a method of studying human movements by successively photographing (up to hundreds of times a minute) marks or electric bulbs attached to moving parts of the body.

The French scientist E. J. Marey in the 1880’s was the first to suggest photographing the phases of movement. Cyclography was modified and improved by N. A. Bernshtein in the 1920’s. Bernshtein proposed kymocyclography, that is, photographing on a moving film. The analysis of cyclograms (cyclogrammetry) for several movements yielded data on the path of individual points of the body and on the velocity and acceleration of moving parts of the body. The information made it possible to compute the magnitudes of the forces responsible for a given movement. It also served as the foundation of modern conceptions of the principles of the control of bodily movements, used to study motor disorders and the movements made by athletes. Motion-picture photography of movements and the subsequent analysis of frames, which resemble cyclograms, is similar to cyclography.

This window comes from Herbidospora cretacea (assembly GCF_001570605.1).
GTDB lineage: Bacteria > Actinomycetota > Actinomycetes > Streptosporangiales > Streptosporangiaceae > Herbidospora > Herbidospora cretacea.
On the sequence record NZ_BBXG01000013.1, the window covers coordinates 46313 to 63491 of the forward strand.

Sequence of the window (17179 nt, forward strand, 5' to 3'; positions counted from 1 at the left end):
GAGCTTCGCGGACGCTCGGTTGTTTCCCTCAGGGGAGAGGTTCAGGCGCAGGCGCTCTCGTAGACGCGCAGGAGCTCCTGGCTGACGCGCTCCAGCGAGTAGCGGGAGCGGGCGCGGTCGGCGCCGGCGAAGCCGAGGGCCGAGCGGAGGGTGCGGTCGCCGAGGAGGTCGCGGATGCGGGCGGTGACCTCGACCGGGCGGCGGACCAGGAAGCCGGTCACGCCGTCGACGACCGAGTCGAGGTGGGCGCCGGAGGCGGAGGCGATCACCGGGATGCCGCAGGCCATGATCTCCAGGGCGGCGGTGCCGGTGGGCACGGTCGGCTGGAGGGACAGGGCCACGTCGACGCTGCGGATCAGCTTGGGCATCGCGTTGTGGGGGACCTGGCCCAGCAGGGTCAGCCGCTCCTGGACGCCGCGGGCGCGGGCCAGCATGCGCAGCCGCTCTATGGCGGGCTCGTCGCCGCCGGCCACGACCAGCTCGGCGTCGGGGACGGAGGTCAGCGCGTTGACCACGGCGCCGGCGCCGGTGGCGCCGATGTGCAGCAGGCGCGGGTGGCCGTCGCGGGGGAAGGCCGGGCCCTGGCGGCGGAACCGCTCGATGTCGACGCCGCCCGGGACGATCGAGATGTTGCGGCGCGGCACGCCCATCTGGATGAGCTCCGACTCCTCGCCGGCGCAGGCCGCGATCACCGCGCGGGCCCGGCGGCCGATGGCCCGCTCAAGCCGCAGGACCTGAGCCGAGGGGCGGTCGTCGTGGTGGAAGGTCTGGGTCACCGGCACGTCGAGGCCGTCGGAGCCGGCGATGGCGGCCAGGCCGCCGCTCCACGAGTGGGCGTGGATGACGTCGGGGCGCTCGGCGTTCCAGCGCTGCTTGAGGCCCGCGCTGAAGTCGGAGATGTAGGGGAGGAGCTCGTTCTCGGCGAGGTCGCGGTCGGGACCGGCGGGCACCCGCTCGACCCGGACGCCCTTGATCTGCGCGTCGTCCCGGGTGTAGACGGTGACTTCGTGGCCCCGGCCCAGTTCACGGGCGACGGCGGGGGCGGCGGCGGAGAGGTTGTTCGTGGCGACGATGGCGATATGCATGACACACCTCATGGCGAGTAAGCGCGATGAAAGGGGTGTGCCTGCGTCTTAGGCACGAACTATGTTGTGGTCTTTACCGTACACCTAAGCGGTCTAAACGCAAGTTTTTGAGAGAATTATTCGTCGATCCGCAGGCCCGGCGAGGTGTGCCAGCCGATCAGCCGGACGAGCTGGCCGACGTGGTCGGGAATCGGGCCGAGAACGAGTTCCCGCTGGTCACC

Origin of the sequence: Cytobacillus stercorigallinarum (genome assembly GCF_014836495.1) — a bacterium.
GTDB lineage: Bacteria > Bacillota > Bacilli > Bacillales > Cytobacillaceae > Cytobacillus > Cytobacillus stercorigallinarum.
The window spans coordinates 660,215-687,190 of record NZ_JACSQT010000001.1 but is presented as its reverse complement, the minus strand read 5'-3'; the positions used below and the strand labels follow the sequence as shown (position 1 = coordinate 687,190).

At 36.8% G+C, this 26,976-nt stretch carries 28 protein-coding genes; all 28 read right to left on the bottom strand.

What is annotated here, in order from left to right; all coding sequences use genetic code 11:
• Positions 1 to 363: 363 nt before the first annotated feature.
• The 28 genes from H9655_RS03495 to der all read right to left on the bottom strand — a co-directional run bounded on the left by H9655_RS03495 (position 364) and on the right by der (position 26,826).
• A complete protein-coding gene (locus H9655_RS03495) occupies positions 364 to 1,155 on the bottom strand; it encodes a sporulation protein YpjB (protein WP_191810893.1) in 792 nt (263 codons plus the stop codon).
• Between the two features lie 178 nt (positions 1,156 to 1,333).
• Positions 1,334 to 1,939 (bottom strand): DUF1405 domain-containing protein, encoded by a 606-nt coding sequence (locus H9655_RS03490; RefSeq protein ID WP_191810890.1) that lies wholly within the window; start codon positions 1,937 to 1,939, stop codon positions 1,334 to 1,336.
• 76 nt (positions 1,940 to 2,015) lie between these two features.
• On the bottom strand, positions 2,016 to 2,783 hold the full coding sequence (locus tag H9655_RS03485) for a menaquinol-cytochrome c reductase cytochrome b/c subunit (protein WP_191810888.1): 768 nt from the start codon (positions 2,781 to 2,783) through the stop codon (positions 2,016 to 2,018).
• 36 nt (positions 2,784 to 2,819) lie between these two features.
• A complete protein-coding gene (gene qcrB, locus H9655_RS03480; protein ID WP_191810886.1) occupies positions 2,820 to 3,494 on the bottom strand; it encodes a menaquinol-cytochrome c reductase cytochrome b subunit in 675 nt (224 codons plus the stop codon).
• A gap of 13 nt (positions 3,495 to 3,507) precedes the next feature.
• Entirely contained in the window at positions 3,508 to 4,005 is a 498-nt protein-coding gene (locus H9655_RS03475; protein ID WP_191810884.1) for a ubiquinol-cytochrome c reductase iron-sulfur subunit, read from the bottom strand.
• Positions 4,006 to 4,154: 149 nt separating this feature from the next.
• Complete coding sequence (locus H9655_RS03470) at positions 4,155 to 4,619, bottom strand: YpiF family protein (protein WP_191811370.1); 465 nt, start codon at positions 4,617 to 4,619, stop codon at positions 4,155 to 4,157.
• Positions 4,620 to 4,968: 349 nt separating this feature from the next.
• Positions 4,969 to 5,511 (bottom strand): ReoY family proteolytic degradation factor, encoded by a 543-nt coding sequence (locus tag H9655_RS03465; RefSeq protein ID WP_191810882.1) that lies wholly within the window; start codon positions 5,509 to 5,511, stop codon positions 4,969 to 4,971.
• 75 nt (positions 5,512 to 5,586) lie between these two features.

Bernshtein, N. A. Ocherki po fiziologii dvizhenii i fiziologii aktivnosti. Moscow, 1966.


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